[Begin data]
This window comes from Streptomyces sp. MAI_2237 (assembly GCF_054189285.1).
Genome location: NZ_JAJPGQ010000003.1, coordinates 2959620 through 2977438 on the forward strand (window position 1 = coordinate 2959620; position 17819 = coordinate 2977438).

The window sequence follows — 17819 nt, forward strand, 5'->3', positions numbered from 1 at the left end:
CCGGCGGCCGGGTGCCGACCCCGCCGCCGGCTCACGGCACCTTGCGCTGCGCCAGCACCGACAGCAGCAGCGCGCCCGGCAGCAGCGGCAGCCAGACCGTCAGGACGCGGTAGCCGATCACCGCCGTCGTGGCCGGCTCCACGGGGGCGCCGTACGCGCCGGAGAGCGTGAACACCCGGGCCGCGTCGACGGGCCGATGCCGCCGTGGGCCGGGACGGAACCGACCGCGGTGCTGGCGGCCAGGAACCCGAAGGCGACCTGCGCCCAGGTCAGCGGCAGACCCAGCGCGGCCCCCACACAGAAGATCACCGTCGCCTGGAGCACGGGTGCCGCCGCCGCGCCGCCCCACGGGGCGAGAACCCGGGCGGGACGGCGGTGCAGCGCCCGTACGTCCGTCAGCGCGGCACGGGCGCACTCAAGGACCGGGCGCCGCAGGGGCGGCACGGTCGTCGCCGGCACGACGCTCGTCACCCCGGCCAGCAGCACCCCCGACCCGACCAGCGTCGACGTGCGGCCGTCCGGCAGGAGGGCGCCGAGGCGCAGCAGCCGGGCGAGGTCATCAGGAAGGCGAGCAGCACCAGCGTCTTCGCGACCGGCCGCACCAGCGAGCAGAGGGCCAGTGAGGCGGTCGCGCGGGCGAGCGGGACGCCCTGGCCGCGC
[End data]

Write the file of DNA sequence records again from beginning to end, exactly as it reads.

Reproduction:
This window comes from Streptomyces sp. MAI_2237 (assembly GCF_054189285.1).
Genome location: NZ_JAJPGQ010000003.1, coordinates 2959620 through 2977438 on the forward strand (window position 1 = coordinate 2959620; position 17819 = coordinate 2977438).

The window sequence follows — 17819 nt, forward strand, 5'->3', positions numbered from 1 at the left end:
CCGGCGGCCGGGTGCCGACCCCGCCGCCGGCTCACGGCACCTTGCGCTGCGCCAGCACCGACAGCAGCAGCGCGCCCGGCAGCAGCGGCAGCCAGACCGTCAGGACGCGGTAGCCGATCACCGCCGTCGTGGCCGGCTCCACGGGGGCGCCGTACGCGCCGGAGAGCGTGAACACCCGGGCCGCGTCGACGGGCCGATGCCGCCGTGGGCCGGGACGGAACCGACCGCGGTGCTGGCGGCCAGGAACCCGAAGGCGACCTGCGCCCAGGTCAGCGGCAGACCCAGCGCGGCCCCCACACAGAAGATCACCGTCGCCTGGAGCACGGGTGCCGCCGCCGCGCCGCCCCACGGGGCGAGAACCCGGGCGGGACGGCGGTGCAGCGCCCGTACGTCCGTCAGCGCGGCACGGGCGCACTCAAGGACCGGGCGCCGCAGGGGCGGCACGGTCGTCGCCGGCACGACGCTCGTCACCCCGGCCAGCAGCACCCCCGACCCGACCAGCGTCGACGTGCGGCCGTCCGGCAGGAGGGCGCCGAGGCGCAGCAGCCGGGCGAGGTCATCAGGAAGGCGAGCAGCACCAGCGTCTTCGCGACCGGCCGCACCAGCGAGCAGAGGGCCAGTGAGGCGGTCGCGCGGGCGAGCGGGACGCCCTGGCCGCGC